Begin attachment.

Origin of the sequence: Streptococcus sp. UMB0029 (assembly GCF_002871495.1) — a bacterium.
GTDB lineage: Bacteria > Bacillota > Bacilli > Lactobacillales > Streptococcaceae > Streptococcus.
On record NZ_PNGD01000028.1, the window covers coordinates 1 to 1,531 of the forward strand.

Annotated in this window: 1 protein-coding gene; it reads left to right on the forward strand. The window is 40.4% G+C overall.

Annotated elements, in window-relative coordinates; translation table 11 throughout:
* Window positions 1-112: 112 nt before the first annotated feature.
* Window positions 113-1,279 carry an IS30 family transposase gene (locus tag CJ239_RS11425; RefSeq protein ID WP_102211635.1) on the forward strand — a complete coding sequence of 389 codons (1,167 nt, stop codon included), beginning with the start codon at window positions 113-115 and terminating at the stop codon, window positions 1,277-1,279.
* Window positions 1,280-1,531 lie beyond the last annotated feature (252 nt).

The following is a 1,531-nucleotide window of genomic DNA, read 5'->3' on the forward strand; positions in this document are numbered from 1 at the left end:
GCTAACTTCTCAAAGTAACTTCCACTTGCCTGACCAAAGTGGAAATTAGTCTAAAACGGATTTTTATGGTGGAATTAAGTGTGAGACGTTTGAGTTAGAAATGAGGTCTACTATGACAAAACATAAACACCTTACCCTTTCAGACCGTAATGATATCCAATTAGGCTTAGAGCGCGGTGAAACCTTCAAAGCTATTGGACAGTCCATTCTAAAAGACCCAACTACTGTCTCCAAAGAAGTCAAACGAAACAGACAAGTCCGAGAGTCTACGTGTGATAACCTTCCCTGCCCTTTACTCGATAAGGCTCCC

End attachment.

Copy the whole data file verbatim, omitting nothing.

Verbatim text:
Origin of the sequence: Streptococcus sp. UMB0029 (assembly GCF_002871495.1) — a bacterium.
GTDB lineage: Bacteria > Bacillota > Bacilli > Lactobacillales > Streptococcaceae > Streptococcus.
On record NZ_PNGD01000028.1, the window covers coordinates 1 to 1,531 of the forward strand.

Annotated in this window: 1 protein-coding gene; it reads left to right on the forward strand. The window is 40.4% G+C overall.

Annotated elements, in window-relative coordinates; translation table 11 throughout:
* Window positions 1-112: 112 nt before the first annotated feature.
* Window positions 113-1,279 carry an IS30 family transposase gene (locus tag CJ239_RS11425; RefSeq protein ID WP_102211635.1) on the forward strand — a complete coding sequence of 389 codons (1,167 nt, stop codon included), beginning with the start codon at window positions 113-115 and terminating at the stop codon, window positions 1,277-1,279.
* Window positions 1,280-1,531 lie beyond the last annotated feature (252 nt).

The following is a 1,531-nucleotide window of genomic DNA, read 5'->3' on the forward strand; positions in this document are numbered from 1 at the left end:
GCTAACTTCTCAAAGTAACTTCCACTTGCCTGACCAAAGTGGAAATTAGTCTAAAACGGATTTTTATGGTGGAATTAAGTGTGAGACGTTTGAGTTAGAAATGAGGTCTACTATGACAAAACATAAACACCTTACCCTTTCAGACCGTAATGATATCCAATTAGGCTTAGAGCGCGGTGAAACCTTCAAAGCTATTGGACAGTCCATTCTAAAAGACCCAACTACTGTCTCCAAAGAAGTCAAACGAAACAGACAAGTCCGAGAGTCTACGTGTGATAACCTTCCCTGCCCTTTACTCGATAAGGCTCCC